I first participated in a Bridges to Community trip in 2011 with a group from St. John’s Episcopal Church in Larchmont, NY. I was so incredibly impressed by the attitudes and reflections it brought out in my peers, both young and old, and by the unwavering dedication to self- improvement and community improvement of the Nicaraguan people that I knew I wanted to go back. As I was attending Rye Country Day School, a school in New York with a renewed focus on public purpose and service learning, I approached the director of public purpose about taking a group of students to Nicaragua with Bridges to Community for a senior term project.
At the end of every Rye Country Day School student’s high school career, all students are required to engage in some sort of community enhancement project for a week at the end of senior year. I took that prompt to mean my global community, not just my local or regional community. With some hounding on my end, support from the Board of trustees, a forward thinking headmaster, and a right place/right time opportunity, Rye Country Day School took its first international public purpose trip in 2013 during my senior year.
RCDS has gone back every year since, and the trip has now become an installment at the school. In many of the descriptions of award recipients at the school’s annual prize day, it is not uncommon for “this student participated in the recent public purpose trip to Nicaragua” to be a major reason that the student is receiving the award. Furthermore, I think the fact that so many Bridges trip participants receive awards also describes the type of student who is interested in expanding boundaries and understanding different perspectives. Once the first diverse, intelligent cohort of students returned raving about the experiences they had just had, the program took off. Ever since, it has attracted a similarly interesting, interested, and empathetic group of students.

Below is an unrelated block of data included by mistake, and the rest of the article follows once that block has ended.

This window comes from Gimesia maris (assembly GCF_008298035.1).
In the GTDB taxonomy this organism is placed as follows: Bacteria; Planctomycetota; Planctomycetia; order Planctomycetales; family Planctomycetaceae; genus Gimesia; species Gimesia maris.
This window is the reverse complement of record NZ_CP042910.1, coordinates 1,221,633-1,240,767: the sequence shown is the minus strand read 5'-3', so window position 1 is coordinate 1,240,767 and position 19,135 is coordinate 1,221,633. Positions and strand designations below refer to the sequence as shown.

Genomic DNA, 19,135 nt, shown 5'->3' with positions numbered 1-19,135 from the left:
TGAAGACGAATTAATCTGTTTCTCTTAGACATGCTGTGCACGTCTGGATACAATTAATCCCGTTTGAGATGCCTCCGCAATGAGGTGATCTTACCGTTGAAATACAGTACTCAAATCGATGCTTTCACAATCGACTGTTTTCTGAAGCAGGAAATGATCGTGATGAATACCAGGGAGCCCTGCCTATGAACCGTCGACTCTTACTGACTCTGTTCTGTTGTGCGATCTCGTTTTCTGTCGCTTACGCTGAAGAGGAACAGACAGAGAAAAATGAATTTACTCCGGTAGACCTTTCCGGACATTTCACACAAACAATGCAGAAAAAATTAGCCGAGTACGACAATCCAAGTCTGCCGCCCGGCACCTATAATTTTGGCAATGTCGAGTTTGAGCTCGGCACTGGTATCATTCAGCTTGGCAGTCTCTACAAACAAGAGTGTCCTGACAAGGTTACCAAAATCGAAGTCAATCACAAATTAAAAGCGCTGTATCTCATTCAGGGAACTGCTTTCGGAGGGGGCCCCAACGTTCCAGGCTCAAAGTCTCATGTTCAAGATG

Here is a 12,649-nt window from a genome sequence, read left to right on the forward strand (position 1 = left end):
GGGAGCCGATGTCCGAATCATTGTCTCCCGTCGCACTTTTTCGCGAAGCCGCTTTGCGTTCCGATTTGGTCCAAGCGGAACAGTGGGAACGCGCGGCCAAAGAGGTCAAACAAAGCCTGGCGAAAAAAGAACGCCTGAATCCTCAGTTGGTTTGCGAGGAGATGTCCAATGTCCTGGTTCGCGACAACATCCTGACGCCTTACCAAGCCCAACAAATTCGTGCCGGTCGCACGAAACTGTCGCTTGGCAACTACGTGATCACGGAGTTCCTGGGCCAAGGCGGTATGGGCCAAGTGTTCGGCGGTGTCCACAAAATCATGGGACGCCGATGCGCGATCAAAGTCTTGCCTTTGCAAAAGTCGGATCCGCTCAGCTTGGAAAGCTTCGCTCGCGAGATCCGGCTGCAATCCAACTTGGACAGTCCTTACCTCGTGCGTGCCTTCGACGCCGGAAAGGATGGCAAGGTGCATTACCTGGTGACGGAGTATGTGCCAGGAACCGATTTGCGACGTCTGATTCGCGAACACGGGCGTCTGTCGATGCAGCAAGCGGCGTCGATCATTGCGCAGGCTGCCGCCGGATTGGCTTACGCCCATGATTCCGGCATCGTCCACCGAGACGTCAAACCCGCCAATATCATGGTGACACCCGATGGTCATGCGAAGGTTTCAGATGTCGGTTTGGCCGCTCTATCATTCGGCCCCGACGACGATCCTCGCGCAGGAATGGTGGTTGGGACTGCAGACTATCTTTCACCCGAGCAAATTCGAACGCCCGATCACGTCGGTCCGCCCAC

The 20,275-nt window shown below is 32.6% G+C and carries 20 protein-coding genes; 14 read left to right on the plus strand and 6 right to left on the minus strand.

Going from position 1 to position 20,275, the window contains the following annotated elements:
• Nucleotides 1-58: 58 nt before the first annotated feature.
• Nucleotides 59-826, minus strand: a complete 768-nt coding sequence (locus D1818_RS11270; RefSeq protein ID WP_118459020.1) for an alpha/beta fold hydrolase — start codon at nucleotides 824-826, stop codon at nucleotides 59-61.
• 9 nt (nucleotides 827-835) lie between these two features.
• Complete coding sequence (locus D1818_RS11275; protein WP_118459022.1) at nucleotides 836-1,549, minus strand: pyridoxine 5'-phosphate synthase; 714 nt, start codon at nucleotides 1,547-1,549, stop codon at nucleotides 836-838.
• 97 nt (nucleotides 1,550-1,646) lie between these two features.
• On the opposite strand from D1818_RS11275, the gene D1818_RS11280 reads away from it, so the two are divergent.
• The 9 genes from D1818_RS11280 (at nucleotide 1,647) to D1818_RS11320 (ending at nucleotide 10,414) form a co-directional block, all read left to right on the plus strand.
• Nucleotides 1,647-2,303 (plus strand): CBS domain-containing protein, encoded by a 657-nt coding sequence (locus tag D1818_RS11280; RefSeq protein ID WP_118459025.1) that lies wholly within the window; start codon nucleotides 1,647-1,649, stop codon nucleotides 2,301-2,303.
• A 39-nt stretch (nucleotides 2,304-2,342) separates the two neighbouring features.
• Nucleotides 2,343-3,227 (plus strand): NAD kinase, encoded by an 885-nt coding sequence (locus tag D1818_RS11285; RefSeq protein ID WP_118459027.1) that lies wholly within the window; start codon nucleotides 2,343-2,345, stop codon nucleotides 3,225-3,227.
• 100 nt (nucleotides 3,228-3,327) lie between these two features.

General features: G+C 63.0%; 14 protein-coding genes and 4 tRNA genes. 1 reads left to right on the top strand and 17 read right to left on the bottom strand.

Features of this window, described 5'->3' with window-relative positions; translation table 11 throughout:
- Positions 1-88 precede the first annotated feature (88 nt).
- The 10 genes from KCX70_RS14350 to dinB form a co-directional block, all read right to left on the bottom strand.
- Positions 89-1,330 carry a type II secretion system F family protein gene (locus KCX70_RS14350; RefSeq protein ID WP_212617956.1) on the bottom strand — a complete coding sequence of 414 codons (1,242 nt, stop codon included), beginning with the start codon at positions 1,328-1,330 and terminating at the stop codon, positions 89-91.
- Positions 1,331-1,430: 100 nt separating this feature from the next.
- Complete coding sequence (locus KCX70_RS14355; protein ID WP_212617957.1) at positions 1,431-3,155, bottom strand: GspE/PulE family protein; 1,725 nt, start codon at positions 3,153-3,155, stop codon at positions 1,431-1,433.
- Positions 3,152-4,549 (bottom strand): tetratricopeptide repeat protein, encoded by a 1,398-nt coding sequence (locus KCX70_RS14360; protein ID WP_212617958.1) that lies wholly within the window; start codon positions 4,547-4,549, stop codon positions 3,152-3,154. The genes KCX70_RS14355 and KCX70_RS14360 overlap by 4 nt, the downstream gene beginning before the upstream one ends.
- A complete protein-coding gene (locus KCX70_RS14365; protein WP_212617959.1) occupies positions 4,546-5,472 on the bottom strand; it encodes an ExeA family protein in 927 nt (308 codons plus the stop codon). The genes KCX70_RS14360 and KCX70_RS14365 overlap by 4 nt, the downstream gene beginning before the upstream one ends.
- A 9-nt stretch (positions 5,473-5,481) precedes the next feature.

I am now a student at Georgetown University, and I frequently find myself thinking about that first time I went down to Nicaragua to work on a house in Ticuantepe for a family led by an incredible woman named Fatima. On that trip I learned the difference between concrete and cement, I improved my Spanish skills, I laughed, I sweated, and most importantly, I learned about a very little part of Fatima’s life and her society.
I watched as Fatima herself put more work into the building than any other man or woman present, she carried double the number of pales of concrete, mixed the cement twice as vigorously, and never once stopped for a break. I witnessed such unflagging and unyielding determination and character that my perspective changed. Now whenever I am not sure if I can pull through, I think to myself, “What would Fatima do?” I saw that same spirit again when I returned in 2013 for Rye Country Day’s first trip, and met the family of Karla, an equally strong and inspiring person. Fatima and Karla’s spirits, which I try to emulate everyday, are just like the roads we traveled on to get to their new homes: seemingly broken and rough around the edges, but actually so supportive and strong underneath.